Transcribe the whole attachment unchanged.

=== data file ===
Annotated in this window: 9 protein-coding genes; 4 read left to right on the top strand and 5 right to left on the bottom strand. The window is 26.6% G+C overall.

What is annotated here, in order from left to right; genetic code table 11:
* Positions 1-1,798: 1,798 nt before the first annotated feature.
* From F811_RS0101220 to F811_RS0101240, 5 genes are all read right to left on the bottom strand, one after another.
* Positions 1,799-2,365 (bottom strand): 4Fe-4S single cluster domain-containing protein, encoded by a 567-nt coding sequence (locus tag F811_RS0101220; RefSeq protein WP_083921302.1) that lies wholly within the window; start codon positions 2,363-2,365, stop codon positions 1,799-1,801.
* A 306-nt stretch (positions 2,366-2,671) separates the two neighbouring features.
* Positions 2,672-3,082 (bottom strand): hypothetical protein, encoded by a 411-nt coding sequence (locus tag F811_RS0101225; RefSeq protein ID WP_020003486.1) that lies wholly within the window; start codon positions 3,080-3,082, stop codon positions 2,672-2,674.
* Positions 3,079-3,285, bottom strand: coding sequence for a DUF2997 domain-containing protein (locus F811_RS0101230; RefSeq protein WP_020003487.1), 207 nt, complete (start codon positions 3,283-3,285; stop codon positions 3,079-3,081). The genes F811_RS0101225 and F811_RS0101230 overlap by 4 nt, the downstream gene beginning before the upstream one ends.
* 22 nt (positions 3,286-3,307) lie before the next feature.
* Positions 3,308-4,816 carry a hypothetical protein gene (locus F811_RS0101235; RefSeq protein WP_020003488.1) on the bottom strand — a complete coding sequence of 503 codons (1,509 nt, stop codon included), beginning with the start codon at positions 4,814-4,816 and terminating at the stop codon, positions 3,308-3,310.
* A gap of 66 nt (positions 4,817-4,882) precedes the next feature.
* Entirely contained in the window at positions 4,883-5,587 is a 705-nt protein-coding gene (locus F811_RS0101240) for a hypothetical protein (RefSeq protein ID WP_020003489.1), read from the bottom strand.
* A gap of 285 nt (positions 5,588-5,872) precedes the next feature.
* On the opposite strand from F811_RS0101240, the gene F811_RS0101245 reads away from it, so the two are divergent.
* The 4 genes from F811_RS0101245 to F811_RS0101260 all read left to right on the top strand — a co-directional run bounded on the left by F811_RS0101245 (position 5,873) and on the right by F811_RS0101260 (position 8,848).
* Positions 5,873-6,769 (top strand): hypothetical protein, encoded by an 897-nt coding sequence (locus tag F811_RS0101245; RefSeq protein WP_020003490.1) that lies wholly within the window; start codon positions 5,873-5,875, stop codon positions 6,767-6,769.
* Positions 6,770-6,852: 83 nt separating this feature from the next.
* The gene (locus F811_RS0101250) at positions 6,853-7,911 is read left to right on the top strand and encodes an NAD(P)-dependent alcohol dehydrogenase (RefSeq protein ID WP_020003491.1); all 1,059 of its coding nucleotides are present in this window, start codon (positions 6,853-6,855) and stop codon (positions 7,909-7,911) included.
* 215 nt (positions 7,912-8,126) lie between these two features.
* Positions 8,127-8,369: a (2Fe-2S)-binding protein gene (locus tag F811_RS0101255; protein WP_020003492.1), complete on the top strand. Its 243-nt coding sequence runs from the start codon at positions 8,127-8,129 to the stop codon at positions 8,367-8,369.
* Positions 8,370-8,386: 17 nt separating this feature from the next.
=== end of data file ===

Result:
Annotated in this window: 9 protein-coding genes; 4 read left to right on the top strand and 5 right to left on the bottom strand. The window is 26.6% G+C overall.

What is annotated here, in order from left to right; genetic code table 11:
* Positions 1-1,798: 1,798 nt before the first annotated feature.
* From F811_RS0101220 to F811_RS0101240, 5 genes are all read right to left on the bottom strand, one after another.
* Positions 1,799-2,365 (bottom strand): 4Fe-4S single cluster domain-containing protein, encoded by a 567-nt coding sequence (locus tag F811_RS0101220; RefSeq protein WP_083921302.1) that lies wholly within the window; start codon positions 2,363-2,365, stop codon positions 1,799-1,801.
* A 306-nt stretch (positions 2,366-2,671) separates the two neighbouring features.
* Positions 2,672-3,082 (bottom strand): hypothetical protein, encoded by a 411-nt coding sequence (locus tag F811_RS0101225; RefSeq protein ID WP_020003486.1) that lies wholly within the window; start codon positions 3,080-3,082, stop codon positions 2,672-2,674.
* Positions 3,079-3,285, bottom strand: coding sequence for a DUF2997 domain-containing protein (locus F811_RS0101230; RefSeq protein WP_020003487.1), 207 nt, complete (start codon positions 3,283-3,285; stop codon positions 3,079-3,081). The genes F811_RS0101225 and F811_RS0101230 overlap by 4 nt, the downstream gene beginning before the upstream one ends.
* 22 nt (positions 3,286-3,307) lie before the next feature.
* Positions 3,308-4,816 carry a hypothetical protein gene (locus F811_RS0101235; RefSeq protein WP_020003488.1) on the bottom strand — a complete coding sequence of 503 codons (1,509 nt, stop codon included), beginning with the start codon at positions 4,814-4,816 and terminating at the stop codon, positions 3,308-3,310.
* A gap of 66 nt (positions 4,817-4,882) precedes the next feature.
* Entirely contained in the window at positions 4,883-5,587 is a 705-nt protein-coding gene (locus F811_RS0101240) for a hypothetical protein (RefSeq protein ID WP_020003489.1), read from the bottom strand.
* A gap of 285 nt (positions 5,588-5,872) precedes the next feature.
* On the opposite strand from F811_RS0101240, the gene F811_RS0101245 reads away from it, so the two are divergent.
* The 4 genes from F811_RS0101245 to F811_RS0101260 all read left to right on the top strand — a co-directional run bounded on the left by F811_RS0101245 (position 5,873) and on the right by F811_RS0101260 (position 8,848).
* Positions 5,873-6,769 (top strand): hypothetical protein, encoded by an 897-nt coding sequence (locus tag F811_RS0101245; RefSeq protein WP_020003490.1) that lies wholly within the window; start codon positions 5,873-5,875, stop codon positions 6,767-6,769.
* Positions 6,770-6,852: 83 nt separating this feature from the next.
* The gene (locus F811_RS0101250) at positions 6,853-7,911 is read left to right on the top strand and encodes an NAD(P)-dependent alcohol dehydrogenase (RefSeq protein ID WP_020003491.1); all 1,059 of its coding nucleotides are present in this window, start codon (positions 6,853-6,855) and stop codon (positions 7,909-7,911) included.
* 215 nt (positions 7,912-8,126) lie between these two features.
* Positions 8,127-8,369: a (2Fe-2S)-binding protein gene (locus tag F811_RS0101255; protein WP_020003492.1), complete on the top strand. Its 243-nt coding sequence runs from the start codon at positions 8,127-8,129 to the stop codon at positions 8,367-8,369.
* Positions 8,370-8,386: 17 nt separating this feature from the next.